Among other things, Behringer DR600 boasts a battery compartment with a dedicated battery check LED. It also has dedicated controls for Decay, Mix, type, time, trails, and tones all of which you can tweak to get the shape of sound you want.
- Runs on battery too (9v)
- Has tons of sounds
- Not ideal for professionals
Great option Under $50
Another unit that wouldn’t miss a slot IS this unit by Donner. One thing that attracted us to this pedal is its compact design and the versatility it tucks therein. At 3.9’’ x 2.4’’ x 2.4’’, Donner will easily fit on any pedalboard and also allow you to stack other pedals such as delay.
Another reason why we recommend this pedal is that it has intuitive controls, well labeled, and easy even for the starters to use. Donner has 7 reverberation modes that you can choose to color your mixes with. All the modes sound great. You’ll certainly get several to fit your style. It also has a LED that lights up to show when its working.
- Has a novel design
- Extreme versatility at a low price
- 7 selectable modes
- True bypass available
- Complaints about some dirty modes
Are you looking for a reverb pedal that lets you rock without much tweaking? Enter the Void. This tank is for those who don’t want to spend much time hitting switches and control buttons. It’s quite unbeatable for its price and killer performances.
The Void has a small and compact design. It ships in a strong foam-padded storage box that keeps the pedal safe when on transit. The pedal itself is easy to use with only 2 control buttons; Mix and Decay. Cranking these 2 up gives you some nice warm analog tone that sits perfectly in your mixes. It also has the most revered True Bypass switch that lets you get natural, uncolored tones when need be.
- Easy controls
- Nice warm analog tones
- Great storage box
- Great pricing
- Lows and highs lack the extreme ends
Budget Friendly option.
When purchasing a reverb pedal, there are 3 things that you’ll certainly consider: convenience, functionality, and durability. Fortunately, Rowin packs these and other great perks in their Ocean digital reverb pedal.
To start with, this reverb is hands down one of the cutest we came across. It has a presentable aluminum-alloy chassis and nicely aligned controls. It offers Room, Shimmer, and Spring reverb modes which can be altered via a toggle switch positioned between the Tone and Mix knobs.
Better enough, you can choose to go all-natural by zeroing all the effects by hitting the True bypass switch.
- LED lights
- Easy to use
- From a reputable brand
- Few effects for the price
Great for For Beginners
If you’ve just bought your guitar and want to experience some really good sound without spending much, this one is yours. For those strapped for cash, you’ll be amazed to find out Ex costs way below 30 dollars. It’s also shipped to you free of charge (well, as at now!) thereby making it more affordable.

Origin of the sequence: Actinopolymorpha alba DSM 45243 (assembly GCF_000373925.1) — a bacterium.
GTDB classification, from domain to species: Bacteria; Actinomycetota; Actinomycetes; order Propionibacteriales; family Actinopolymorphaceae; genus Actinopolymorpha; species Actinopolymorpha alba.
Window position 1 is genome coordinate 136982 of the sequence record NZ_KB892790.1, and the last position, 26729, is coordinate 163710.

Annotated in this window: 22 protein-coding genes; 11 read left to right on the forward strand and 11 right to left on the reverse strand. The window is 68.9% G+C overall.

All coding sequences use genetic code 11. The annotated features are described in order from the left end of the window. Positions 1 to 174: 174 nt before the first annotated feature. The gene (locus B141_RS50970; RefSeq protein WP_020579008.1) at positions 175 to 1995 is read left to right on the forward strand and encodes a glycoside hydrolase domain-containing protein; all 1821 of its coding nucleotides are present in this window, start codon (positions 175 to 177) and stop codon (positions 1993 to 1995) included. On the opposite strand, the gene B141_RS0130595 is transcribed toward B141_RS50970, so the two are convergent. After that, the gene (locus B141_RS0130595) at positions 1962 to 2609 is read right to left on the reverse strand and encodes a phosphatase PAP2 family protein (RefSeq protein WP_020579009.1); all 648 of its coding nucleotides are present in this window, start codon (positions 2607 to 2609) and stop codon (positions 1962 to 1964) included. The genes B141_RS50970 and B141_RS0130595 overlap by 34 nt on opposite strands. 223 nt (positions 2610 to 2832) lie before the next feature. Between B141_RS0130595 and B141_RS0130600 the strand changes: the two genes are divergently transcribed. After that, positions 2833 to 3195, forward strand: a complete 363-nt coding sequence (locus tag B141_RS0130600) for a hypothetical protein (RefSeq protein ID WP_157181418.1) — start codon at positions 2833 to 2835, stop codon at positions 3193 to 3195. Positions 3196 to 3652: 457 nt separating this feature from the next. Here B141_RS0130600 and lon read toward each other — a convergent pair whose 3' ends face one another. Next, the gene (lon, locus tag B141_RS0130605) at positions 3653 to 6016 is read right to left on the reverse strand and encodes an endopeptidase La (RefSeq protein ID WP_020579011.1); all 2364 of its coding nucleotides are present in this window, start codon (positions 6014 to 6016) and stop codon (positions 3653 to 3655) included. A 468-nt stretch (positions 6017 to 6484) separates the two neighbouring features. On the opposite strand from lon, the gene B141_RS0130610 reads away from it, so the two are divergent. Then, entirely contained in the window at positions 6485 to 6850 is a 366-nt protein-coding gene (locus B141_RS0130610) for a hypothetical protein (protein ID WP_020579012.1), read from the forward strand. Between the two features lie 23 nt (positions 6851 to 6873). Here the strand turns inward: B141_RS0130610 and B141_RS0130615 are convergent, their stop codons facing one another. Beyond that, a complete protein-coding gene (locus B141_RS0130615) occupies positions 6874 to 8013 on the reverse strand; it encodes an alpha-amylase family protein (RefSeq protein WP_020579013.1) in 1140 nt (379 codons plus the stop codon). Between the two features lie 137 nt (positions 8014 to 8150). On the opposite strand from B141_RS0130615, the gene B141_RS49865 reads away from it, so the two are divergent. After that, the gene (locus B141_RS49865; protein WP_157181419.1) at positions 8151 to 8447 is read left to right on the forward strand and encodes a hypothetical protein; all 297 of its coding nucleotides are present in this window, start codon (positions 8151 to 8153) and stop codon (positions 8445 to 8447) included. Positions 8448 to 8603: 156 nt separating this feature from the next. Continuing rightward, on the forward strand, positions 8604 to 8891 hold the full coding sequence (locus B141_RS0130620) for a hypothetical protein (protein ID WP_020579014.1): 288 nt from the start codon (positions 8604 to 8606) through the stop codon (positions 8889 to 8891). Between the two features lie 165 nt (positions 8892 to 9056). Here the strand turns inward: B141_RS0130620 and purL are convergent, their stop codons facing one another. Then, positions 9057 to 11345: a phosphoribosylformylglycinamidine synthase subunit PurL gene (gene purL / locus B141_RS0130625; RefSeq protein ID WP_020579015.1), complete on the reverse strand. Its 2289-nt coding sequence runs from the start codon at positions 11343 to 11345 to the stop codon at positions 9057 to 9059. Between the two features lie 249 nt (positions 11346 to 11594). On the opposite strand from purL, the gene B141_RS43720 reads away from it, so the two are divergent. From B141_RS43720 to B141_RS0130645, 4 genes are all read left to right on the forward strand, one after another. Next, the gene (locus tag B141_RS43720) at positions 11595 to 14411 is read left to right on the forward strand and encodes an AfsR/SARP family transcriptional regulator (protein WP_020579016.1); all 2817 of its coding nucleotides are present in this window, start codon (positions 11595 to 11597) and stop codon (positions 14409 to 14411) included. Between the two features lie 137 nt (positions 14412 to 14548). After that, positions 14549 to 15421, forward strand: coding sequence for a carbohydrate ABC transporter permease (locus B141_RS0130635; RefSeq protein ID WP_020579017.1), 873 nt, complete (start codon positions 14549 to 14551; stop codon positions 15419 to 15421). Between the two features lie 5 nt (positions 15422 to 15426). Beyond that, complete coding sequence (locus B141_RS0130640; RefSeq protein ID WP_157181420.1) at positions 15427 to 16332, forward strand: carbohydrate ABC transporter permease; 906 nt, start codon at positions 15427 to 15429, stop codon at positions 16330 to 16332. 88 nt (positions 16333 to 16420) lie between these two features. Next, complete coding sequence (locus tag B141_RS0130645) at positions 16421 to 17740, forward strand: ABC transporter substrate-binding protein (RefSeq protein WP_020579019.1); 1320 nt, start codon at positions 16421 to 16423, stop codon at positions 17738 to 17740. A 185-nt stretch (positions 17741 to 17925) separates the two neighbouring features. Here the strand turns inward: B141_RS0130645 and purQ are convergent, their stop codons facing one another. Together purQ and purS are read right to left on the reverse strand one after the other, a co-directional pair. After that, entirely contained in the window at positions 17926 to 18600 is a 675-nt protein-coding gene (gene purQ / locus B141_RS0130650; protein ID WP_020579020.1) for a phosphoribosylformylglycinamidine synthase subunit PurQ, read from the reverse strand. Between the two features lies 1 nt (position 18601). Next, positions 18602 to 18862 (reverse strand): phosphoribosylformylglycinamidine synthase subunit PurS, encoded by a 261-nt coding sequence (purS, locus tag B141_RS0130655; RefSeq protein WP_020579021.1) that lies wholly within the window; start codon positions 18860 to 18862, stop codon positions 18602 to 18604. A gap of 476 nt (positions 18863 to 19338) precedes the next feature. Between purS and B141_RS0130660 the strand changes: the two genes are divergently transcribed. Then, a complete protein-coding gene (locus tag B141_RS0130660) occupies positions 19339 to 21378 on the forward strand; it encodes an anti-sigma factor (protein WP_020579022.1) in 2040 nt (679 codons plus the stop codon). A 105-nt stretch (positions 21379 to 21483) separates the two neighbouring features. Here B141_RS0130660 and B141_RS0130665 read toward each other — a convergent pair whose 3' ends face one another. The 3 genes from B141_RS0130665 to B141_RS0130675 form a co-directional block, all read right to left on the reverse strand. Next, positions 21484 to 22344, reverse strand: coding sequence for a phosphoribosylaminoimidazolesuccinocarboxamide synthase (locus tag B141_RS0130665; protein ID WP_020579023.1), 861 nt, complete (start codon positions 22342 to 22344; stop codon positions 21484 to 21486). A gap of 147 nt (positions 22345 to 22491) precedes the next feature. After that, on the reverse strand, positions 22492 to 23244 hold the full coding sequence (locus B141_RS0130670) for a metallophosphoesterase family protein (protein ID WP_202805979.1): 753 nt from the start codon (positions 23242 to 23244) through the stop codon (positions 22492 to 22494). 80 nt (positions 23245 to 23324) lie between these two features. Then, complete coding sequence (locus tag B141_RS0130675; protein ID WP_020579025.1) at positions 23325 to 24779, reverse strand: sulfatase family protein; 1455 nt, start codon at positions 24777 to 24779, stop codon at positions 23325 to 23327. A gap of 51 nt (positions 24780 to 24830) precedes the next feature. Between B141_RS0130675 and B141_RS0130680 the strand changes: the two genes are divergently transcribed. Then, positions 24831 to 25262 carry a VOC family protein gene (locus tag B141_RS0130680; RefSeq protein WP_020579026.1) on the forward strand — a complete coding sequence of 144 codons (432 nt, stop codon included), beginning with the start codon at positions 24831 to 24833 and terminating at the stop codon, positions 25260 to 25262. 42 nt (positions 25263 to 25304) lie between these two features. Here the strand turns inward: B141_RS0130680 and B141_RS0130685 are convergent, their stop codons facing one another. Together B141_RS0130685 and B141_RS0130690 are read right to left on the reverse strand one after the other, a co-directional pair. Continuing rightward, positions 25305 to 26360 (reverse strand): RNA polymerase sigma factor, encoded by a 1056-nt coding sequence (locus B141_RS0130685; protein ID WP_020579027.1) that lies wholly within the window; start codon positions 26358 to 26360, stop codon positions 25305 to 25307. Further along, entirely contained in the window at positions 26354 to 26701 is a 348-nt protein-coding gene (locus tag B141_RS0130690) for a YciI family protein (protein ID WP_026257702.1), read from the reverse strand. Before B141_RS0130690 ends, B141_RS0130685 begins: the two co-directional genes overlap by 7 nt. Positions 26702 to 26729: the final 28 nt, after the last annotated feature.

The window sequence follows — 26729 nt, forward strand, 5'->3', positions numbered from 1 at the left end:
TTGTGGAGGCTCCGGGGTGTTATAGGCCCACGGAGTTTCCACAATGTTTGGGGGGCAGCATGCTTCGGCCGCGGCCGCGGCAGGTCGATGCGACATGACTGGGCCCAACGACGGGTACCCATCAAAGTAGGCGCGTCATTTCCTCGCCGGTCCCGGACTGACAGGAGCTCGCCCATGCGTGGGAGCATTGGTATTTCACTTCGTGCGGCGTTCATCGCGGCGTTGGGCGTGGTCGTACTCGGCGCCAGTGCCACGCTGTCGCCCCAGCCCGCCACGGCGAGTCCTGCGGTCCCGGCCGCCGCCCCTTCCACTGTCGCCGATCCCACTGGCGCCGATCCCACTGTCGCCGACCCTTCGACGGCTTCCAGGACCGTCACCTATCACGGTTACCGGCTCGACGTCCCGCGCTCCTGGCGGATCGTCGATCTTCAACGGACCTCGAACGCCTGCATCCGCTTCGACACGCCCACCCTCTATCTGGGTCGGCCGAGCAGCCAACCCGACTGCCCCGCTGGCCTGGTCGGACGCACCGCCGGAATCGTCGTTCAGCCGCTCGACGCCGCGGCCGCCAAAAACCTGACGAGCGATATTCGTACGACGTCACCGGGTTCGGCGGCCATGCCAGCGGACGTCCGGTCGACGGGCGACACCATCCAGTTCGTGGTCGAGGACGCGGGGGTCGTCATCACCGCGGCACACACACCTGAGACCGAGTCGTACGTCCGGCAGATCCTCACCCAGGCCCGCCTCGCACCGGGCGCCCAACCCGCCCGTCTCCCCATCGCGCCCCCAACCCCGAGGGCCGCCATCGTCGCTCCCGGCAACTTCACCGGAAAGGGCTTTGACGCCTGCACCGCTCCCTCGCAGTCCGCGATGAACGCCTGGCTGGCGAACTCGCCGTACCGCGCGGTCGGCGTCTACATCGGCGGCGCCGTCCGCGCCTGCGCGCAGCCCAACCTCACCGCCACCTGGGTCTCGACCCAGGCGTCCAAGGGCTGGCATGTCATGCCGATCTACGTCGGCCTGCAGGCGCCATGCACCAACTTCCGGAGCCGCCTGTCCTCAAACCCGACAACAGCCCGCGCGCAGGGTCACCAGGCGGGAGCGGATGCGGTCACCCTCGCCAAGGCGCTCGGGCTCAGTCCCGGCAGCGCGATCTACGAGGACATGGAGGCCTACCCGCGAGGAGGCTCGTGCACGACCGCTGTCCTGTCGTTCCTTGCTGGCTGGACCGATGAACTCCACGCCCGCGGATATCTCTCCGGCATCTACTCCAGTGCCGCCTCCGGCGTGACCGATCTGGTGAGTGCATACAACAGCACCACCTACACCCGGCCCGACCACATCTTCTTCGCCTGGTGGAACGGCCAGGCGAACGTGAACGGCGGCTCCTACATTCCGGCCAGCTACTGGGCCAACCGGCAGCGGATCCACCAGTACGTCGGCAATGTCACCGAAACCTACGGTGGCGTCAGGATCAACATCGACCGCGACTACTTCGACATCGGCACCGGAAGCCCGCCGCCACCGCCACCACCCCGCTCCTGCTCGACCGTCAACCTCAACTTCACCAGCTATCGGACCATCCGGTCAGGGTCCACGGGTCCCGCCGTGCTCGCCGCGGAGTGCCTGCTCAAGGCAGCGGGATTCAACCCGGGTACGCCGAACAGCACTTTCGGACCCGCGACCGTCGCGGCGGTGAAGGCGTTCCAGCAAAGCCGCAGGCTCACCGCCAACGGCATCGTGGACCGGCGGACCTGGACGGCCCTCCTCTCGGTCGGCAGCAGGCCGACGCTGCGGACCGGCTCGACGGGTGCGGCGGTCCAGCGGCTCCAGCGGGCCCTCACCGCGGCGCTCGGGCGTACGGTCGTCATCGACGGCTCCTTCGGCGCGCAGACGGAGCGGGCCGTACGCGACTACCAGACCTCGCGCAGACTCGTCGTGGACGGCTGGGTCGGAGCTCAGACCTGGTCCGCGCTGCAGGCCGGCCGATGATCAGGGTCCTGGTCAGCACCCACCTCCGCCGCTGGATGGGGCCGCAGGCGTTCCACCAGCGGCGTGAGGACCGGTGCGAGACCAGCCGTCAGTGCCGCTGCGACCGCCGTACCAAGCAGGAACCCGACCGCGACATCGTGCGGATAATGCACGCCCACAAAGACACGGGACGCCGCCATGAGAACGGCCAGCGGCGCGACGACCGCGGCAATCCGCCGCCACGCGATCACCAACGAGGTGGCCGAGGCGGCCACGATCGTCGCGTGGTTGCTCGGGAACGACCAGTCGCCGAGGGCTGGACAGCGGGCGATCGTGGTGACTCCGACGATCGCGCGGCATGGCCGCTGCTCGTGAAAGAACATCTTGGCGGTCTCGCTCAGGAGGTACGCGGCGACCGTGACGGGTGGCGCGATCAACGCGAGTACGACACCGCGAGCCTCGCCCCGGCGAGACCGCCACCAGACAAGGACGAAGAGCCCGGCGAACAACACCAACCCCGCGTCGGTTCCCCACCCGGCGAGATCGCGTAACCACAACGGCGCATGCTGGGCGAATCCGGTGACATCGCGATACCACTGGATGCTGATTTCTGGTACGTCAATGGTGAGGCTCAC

Despite being amongst the cheap reverb pedals on the market today, Ex combines versatility and convenience to bring a stompbox you’ll never play your guitar without. It offers you a variety of sound effects modes including echo, space, plate, spring, room, and hall. It also has 4 functional knobs that let you alter the volume, reverberation time, and also switch from one mode to the other. Even better, you get a pedal that offers either dry or wet tones at the kick of a knob.
- True bypass filter
- On/Off switch available
- Over 7 reverb modes
- No complaints
What is a reverb pedal?
A reverb pedal is a quintessential element for your guitar sounds. Its name is derived from reverberation- making a sound appear vibrant and to last longer. Essentially, reverb pedals create an echo. They do this by giving your sounds some sense of space. The atmospheric depth given to your sounds varies from an impressively slight echo to extreme shaky and swinging sounds.
Sure, most guitars come with built-in reverb effects. On the flip side, these reverbs don’t bring out the reverberations you would expect. No wonder most professional guitarists consider their signal line incomplete without a standalone reverb pedal.
Factors to consider when buying a reverb pedal
Analog vs. Digital
When shopping for a reverb pedal, you’ll have to choose between analog and digital pedals. While this often boils down to one’s preference, most people favor analog models. Analog units are considered to have more pleasant and natural tones. That doesn’t mean that Digital reverb pedals are any weaker though. These units have had a tremendous improvement over the last decade. They are becoming better each year.
Types of reverb pedals
Just as there are varieties of ice cream flavors, reverb pedals are also split into different types;
A spring reverb pedal is a humanmade unit that employs transducers that produce effects from sounds received by springs. They have incredible frequency characteristics, for instance, resonance in the body. They are, therefore great reverb pedals for electric guitars and vocals.
Similar to Spring reverbs, Plate reverb pedals are analog devices that use a sheet of metal or plate. This sheet vibrates upon being struck by the sound waves from the guitar.
Hall, Chamber, and Room
Hall, Chamber, and Room Pedals work by imitating the original sound in a physical space. The difference between these 3 is in how long their sounds last in the air. Hall pedals produce sounds that last anywhere between 1.2 to 3 seconds. Chamber pedals make sounds that hang around for .4 to 1.2 seconds. Room pedals have echoes with the shortest timeframe. It lasts for .2 to 1 second.
Lastly, you’ll require a pedal with features that let you create fuller and richer sounds that are appealing to your fans. It’s also recommendable to go for a reverb pedal that lets you blend several sounds. By the same vein, consider the number of effects offered by the pedal. Some of these reverb pedals in our list of 2017 have up to 10 effects.
Whether you’re playing live or just for fun, fitting one of the best springs reverb pedals in your signal line helps in spicing up your guitar sounds. The best reverb does more than enhancing your performance; it introduces you to a whole lot of unbelievable sounds you may never have heard of.
Have you had an experience with any of the reverb pedals we’ve reviewed above? Or do you have a question about these units? Let’s meet in the comments section below.